Companies Find Gold in Identity Resolution
It’s no secret that customers are using a myriad of channels and devices today to access customer service, to research companies and their products, and to make purchases. The growing number of contact sources, including web, social media, Internet of Things devices, text, phone, and email, make it challenging—if not nearly impossible—for companies to create one “golden record” that accurately identifies each unique customer across each and every touchpoint. The daunting task is made even harder by the fact that companies are likely to have more than one customer named John Smith, for example, in their databases.
Luckily, a technique and underlying technology that was originally developed to detect theft and fraud is now being applied to other business processes, helping marketers, sales reps, and customer service agents alike do their jobs more efficiently. Called identity resolution, it is a process through which customer information is searched, analyzed, and matched across disparate information warehouses. Using probability, scoring, and a series of complex algorithms, identity resolution combines multiple customer identifiers, such as names, addresses, phone numbers, and Twitter handles, across devices and touchpoints with other data elements collected along the way to build a cohesive, omnichannel view of each individual consumer. Some of these other data sources could include online news sites, purchase transactions, surveys, email providers, public records, and device ID providers.
Beyond just connecting email addresses and cell phone numbers to a single user, identity resolution allows companies to identify multiple devices that belong to the same person. Marketers can then track that user across devices and, in so doing, gain greater insight into his communication preferences and behaviors. Even if she remains anonymous, tying multiple devices to her can still be a powerful marketing tool to personalize interactions based on factors like geolocation, time of day, and weather conditions.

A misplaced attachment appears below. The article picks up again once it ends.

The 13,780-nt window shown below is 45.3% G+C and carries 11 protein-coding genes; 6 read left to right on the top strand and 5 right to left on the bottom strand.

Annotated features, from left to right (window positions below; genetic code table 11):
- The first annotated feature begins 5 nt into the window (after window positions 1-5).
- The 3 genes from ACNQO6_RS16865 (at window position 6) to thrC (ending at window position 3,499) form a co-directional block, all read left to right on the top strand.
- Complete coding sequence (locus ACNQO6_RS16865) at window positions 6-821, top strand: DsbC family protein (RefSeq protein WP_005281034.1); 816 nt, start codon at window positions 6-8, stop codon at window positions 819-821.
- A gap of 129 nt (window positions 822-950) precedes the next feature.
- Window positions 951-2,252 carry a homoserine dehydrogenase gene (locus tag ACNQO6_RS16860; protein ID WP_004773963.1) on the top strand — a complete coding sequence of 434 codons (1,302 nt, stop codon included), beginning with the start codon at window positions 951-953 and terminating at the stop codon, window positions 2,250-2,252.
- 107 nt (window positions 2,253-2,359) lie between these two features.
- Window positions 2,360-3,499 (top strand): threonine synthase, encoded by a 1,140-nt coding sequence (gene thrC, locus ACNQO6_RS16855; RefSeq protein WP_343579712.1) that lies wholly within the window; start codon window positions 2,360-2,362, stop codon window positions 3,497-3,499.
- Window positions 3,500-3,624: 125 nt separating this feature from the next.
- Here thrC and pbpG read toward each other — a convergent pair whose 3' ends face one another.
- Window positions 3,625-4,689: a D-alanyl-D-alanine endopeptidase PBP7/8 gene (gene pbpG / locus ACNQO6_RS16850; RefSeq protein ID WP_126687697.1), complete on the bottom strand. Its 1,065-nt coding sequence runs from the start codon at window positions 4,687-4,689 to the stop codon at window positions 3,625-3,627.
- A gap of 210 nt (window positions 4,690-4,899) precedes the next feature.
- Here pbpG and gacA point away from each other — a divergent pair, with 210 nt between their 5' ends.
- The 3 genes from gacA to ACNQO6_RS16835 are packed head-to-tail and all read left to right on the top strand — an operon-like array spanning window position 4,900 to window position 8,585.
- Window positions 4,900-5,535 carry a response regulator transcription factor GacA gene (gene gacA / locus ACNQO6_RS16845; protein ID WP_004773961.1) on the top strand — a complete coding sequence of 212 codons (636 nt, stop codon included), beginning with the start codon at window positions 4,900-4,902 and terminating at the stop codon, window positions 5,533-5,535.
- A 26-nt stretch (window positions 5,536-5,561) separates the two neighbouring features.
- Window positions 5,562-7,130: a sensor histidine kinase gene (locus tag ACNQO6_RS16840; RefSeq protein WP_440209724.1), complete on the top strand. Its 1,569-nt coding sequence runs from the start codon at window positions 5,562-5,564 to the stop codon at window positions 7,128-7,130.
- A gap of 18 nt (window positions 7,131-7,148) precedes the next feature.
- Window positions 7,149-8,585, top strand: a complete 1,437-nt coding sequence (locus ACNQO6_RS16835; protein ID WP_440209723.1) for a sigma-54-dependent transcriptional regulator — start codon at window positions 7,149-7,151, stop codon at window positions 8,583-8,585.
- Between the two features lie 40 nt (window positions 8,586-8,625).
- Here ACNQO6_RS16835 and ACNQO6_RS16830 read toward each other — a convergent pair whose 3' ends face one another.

At its most advanced levels, identity resolution can even distinguish between users when devices like TVs or desktop computers are shared by entire households. The technology, ideally, could distinguish between the teenager streaming a music video and his father booking a family vacation on the same computer.
The majority of consumers don’t just appreciate but outright demand that companies know who they are as individuals and demonstrate a clear understanding of their needs and priorities, RedPoint Global and the Harris Poll concluded in a joint report, “Addressing the Gaps in Customer Experience,” released recently. According to the research, 63 percent of consumers stress that personalization is now part of the standard service they expect, and 61 percent assume relevant data about them will be at companies’ fingertips.
It’s been a slow and arduous process, but “companies are just now getting on board with putting all of this together,” says Dean Abbott, cofounder and chief data scientist at SmarterHQ, providers of a multichannel behavioral marketing platform.
Though some companies might be inclined to build the golden records themselves and might have the internal resources to do so, there are several third-party solutions designed to help with identity resolution. Some of these solutions work across only certain contact types (i.e., all web-based or all mobile communications), while others are designed to work across all channels.
WHERE TO BEGIN
With many consumers relying on their smartphones as the first point of contact with companies, those communications are a natural point to start building universal identifiers, says Rob Friedman, executive vice president of Digital Envoy, a provider of business intelligence based largely on fixed and mobile IP addresses.
Though IP addresses by themselves don’t provide complete identity resolution, that data can be joined with other information, such as address or home phone (if different), gathered when a person orders a product for a more complete identity resolution, according to Friedman.